Source: Thinkstock

47. California
> Deaths from falls per 100,000 seniors: 39.3
> Population 65 and over: 13.3% (6th lowest)
> Seniors living in nursing home: 1.7% (9th lowest)
> Medicare spending per capita: $10,063 (9th highest)

Aerial view of downtown New Orleans, Louisiana
Source: Thinkstock

46. Louisiana
> Deaths from falls per 100,000 seniors: 40.1
> Population 65 and over: 14.0% (7th lowest)
> Seniors living in nursing home: 3.0% (23rd highest)
> Medicare spending per capita: $10,088 (8th highest)

Indianapolis, Indiana
Source: Thinkstock

45. Indiana
> Deaths from falls per 100,000 seniors: 40.4
> Population 65 and over: 14.6% (14th lowest)
> Seniors living in nursing home: 3.7% (11th highest)
> Medicare spending per capita: $9,038 (18th highest)

New York Columbus Circle
Source: Thinkstock

44. New York
> Deaths from falls per 100,000 seniors: 41.7
> Population 65 and over: 15.0% (22nd lowest)
> Seniors living in nursing home: 3.3% (17th highest)
> Medicare spending per capita: $10,951 (2nd highest)

Louisville, Kentucky
Source: Thinkstock

43. Kentucky
> Deaths from falls per 100,000 seniors: 42.7
> Population 65 and over: 15.2% (25th lowest)
> Seniors living in nursing home: 3.3% (16th highest)
> Medicare spending per capita: $8,826 (20th highest)

Greenville, South Carolina
Source: Thinkstock

42. South Carolina
> Deaths from falls per 100,000 seniors: 44.8
> Population 65 and over: 16.2% (12th highest)
> Seniors living in nursing home: 2.1% (13th lowest)
> Medicare spending per capita: $8,361 (21st lowest)

Forsyth Park in Savannah, Georgia
Source: Thinkstock

41. Georgia
> Deaths from falls per 100,000 seniors: 45.1
> Population 65 and over: 12.8% (4th lowest)
> Seniors living in nursing home: 2.2% (14th lowest)
> Medicare spending per capita: $8,553 (22nd highest)

Las Vegas Strip at night - high vantage, Nevada
Source: Thinkstock

40. Nevada
> Deaths from falls per 100,000 seniors: 45.5
> Population 65 and over: 14.6% (15th lowest)
> Seniors living in nursing home: 1.0% (the lowest)
> Medicare spending per capita: $9,202 (17th highest)

Texas bluebonnet field and fence in spring
Source: Thinkstock

39. Texas
> Deaths from falls per 100,000 seniors: 46.5
> Population 65 and over: 11.7% (3rd lowest)
> Seniors living in nursing home: 2.4% (18th lowest)
> Medicare spending per capita: $10,139 (7th highest)

Chicago, Illinois 4
Source: Thinkstock

38. Illinois
> Deaths from falls per 100,000 seniors: 46.8
> Population 65 and over: 14.2% (11th lowest)
> Seniors living in nursing home: 3.3% (15th highest)
> Medicare spending per capita: $9,610 (14th highest)

Fayetteville, Arkansas
Source: Wikimedia Commons

37. Arkansas
> Deaths from falls per 100,000 seniors: 47.4
> Population 65 and over: 16.0% (15th highest)
> Seniors living in nursing home: 3.3% (14th highest)
> Medicare spending per capita: $8,175 (18th lowest)

Two seaplanes parked at a harbor, Ketchikan, Alaska
Source: Thinkstock

36. Alaska
> Deaths from falls per 100,000 seniors: 50.8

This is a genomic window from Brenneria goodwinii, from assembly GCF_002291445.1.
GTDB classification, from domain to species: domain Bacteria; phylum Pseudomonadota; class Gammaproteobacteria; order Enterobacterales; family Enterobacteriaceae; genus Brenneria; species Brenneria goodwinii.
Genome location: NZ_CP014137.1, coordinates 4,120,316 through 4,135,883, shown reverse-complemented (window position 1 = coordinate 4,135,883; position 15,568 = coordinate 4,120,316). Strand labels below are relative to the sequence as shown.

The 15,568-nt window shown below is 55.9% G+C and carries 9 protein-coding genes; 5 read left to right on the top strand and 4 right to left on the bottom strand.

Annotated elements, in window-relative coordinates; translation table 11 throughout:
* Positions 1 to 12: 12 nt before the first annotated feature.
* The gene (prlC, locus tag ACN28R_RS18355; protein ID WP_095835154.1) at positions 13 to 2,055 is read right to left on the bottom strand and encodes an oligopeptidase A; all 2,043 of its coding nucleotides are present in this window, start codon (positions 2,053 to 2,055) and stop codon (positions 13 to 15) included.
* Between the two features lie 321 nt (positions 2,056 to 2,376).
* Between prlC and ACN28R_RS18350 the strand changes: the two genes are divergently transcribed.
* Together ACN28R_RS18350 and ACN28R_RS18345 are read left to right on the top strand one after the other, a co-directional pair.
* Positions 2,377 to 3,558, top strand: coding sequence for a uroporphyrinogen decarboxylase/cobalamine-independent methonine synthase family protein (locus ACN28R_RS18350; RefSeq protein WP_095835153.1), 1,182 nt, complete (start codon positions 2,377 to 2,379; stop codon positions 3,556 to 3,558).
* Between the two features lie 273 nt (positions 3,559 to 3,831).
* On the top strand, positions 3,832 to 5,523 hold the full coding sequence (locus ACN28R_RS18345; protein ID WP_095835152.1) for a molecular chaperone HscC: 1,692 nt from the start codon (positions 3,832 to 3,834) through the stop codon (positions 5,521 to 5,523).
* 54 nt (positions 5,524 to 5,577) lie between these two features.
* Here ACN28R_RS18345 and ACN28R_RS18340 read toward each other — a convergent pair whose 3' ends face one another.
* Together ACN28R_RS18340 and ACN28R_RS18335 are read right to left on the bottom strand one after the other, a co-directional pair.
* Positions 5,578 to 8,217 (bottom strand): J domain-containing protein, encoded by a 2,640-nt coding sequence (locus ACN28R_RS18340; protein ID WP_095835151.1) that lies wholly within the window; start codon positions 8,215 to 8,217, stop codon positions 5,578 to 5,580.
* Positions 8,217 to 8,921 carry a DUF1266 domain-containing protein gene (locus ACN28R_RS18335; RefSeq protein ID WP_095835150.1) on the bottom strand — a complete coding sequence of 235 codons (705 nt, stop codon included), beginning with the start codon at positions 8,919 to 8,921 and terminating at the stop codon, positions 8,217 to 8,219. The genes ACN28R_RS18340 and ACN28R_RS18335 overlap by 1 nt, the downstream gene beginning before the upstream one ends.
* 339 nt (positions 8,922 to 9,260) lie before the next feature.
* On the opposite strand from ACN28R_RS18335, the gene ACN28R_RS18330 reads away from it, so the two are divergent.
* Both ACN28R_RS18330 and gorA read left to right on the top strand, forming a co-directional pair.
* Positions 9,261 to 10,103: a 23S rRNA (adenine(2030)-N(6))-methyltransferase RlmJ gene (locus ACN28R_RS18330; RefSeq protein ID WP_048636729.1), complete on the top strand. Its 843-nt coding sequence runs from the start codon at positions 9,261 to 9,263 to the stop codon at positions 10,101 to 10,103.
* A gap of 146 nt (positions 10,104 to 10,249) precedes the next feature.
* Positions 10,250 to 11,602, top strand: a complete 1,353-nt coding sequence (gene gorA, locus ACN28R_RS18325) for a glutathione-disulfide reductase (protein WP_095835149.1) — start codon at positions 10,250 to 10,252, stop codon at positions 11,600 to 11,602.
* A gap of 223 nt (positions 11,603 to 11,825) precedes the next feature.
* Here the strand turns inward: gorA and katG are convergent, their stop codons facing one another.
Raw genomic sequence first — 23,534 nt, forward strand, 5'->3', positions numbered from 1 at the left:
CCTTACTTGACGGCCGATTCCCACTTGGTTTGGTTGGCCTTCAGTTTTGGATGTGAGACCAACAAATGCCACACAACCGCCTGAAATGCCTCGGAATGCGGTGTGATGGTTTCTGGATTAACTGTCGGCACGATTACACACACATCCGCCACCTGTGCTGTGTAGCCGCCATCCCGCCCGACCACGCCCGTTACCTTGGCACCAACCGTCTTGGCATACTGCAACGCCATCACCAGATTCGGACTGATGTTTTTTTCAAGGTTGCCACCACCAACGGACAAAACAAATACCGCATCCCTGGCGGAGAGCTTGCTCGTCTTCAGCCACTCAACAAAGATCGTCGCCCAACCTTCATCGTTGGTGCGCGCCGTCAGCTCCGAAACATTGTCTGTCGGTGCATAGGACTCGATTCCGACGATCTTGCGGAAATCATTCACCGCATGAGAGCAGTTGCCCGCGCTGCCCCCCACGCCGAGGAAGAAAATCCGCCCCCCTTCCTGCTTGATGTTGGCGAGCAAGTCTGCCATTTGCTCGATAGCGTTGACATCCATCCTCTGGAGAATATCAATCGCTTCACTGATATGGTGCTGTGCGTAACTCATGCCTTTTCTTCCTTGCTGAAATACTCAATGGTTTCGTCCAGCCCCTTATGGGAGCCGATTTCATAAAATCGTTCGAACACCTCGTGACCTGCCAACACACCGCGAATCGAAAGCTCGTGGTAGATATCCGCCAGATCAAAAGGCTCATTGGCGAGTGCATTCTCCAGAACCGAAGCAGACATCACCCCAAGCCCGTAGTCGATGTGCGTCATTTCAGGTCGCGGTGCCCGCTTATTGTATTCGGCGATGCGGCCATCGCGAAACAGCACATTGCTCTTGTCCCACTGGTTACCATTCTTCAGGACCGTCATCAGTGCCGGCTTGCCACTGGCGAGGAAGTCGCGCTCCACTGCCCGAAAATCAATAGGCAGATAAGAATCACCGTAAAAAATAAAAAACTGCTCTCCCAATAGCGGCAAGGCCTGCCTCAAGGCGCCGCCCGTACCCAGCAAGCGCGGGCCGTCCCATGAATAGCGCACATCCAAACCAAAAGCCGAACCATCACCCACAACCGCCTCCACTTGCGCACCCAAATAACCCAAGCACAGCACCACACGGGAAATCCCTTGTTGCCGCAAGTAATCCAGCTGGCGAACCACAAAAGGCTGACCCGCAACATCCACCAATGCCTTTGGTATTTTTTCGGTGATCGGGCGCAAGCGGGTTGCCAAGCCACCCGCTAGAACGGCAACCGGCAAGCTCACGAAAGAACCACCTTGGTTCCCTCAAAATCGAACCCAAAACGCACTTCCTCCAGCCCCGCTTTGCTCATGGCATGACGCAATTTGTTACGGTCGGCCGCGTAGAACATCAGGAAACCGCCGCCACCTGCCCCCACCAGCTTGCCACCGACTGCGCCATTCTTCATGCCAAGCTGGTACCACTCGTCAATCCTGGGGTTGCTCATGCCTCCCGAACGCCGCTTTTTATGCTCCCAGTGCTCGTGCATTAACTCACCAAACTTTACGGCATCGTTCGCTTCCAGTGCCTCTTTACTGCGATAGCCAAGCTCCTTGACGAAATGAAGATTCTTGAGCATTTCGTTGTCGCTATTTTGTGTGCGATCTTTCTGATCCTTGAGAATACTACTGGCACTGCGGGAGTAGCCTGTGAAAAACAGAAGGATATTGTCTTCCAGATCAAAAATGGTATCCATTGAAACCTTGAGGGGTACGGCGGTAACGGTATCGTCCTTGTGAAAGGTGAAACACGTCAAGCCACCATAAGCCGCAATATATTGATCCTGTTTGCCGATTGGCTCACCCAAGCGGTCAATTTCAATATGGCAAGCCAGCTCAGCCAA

> Population 65 and over: 9.9% (the lowest)
> Seniors living in nursing home: 1.3% (3rd lowest)
> Medicare spending per capita: $8,055 (14th lowest)

Provo Orem, Utah Valley wildflowers
Source: Thinkstock

35. Utah
> Deaths from falls per 100,000 seniors: 51.3
> Population 65 and over: 10.3% (2nd lowest)
> Seniors living in nursing home: 1.4% (4th lowest)
> Medicare spending per capita: $8,063 (15th lowest)

waikiki beach and diamond head in honolulu hawaii
Source: Thinkstock

34. Hawaii
> Deaths from falls per 100,000 seniors: 53.2
> Population 65 and over: 16.5% (8th highest)
> Seniors living in nursing home: 1.7% (10th lowest)
> Medicare spending per capita: $6,527 (the lowest)

Detroit, Michigan ducks
Source: Thinkstock

33. Michigan
> Deaths from falls per 100,000 seniors: 53.6
> Population 65 and over: 15.8% (18th highest)
> Seniors living in nursing home: 2.3% (16th lowest)
> Medicare spending per capita: $10,053 (10th highest)

Jackson, ,Mississippi
Source: Thinkstock

32. Mississippi
> Deaths from falls per 100,000 seniors: 53.9
> Population 65 and over: 14.7% (18th lowest)
> Seniors living in nursing home: 3.1% (20th highest)
> Medicare spending per capita: $9,287 (16th highest)

Knoxville, Tennessee
Source: Thinkstock

31. Tennessee
> Deaths from falls per 100,000 seniors: 55.0
> Population 65 and over: 15.4% (24th highest)
> Seniors living in nursing home: 2.8% (25th lowest)
> Medicare spending per capita: $8,507 (25th lowest)

Massachusetts
Source: Thinkstock

30. Massachusetts
> Deaths from falls per 100,000 seniors: 59.4
> Population 65 and over: 15.4% (25th highest)
> Seniors living in nursing home: 3.7% (10th highest)
> Medicare spending per capita: $10,636 (4th highest)

Cincinnati, Ohio
Source: Thinkstock

29. Ohio
> Deaths from falls per 100,000 seniors: 60.3
> Population 65 and over: 15.9% (16th highest)
> Seniors living in nursing home: 3.6% (12th highest)
> Medicare spending per capita: $9,394 (15th highest)

Downtown Boise Idaho just after sundown with Capital building
Source: Thinkstock

28. Idaho
> Deaths from falls per 100,000 seniors: 60.8
> Population 65 and over: 14.7% (20th lowest)
> Seniors living in nursing home: 1.6% (8th lowest)
> Medicare spending per capita: $7,543 (5th lowest)

Lynchburg, Virginia, USA Skyline
Source: Thinkstock

27. Virginia
> Deaths from falls per 100,000 seniors: 61.4
> Population 65 and over: 14.2% (10th lowest)
> Seniors living in nursing home: 2.2% (15th lowest)
> Medicare spending per capita: $8,091 (16th lowest)

Baltimore, Maryland 3
Source: Thinkstock

26. Maryland
> Deaths from falls per 100,000 seniors: 62.2
> Population 65 and over: 14.1% (8th lowest)
> Seniors living in nursing home: 2.7% (24th lowest)
> Medicare spending per capita: $10,488 (6th highest)

Omaha, Nebraska
Source: Thinkstock

25. Nebraska
> Deaths from falls per 100,000 seniors: 63.9
> Population 65 and over: 14.7% (19th lowest)
> Seniors living in nursing home: 4.3% (5th highest)
> Medicare spending per capita: $8,409 (23rd lowest)

Orlando, Florida Cityscape
Source: Thinkstock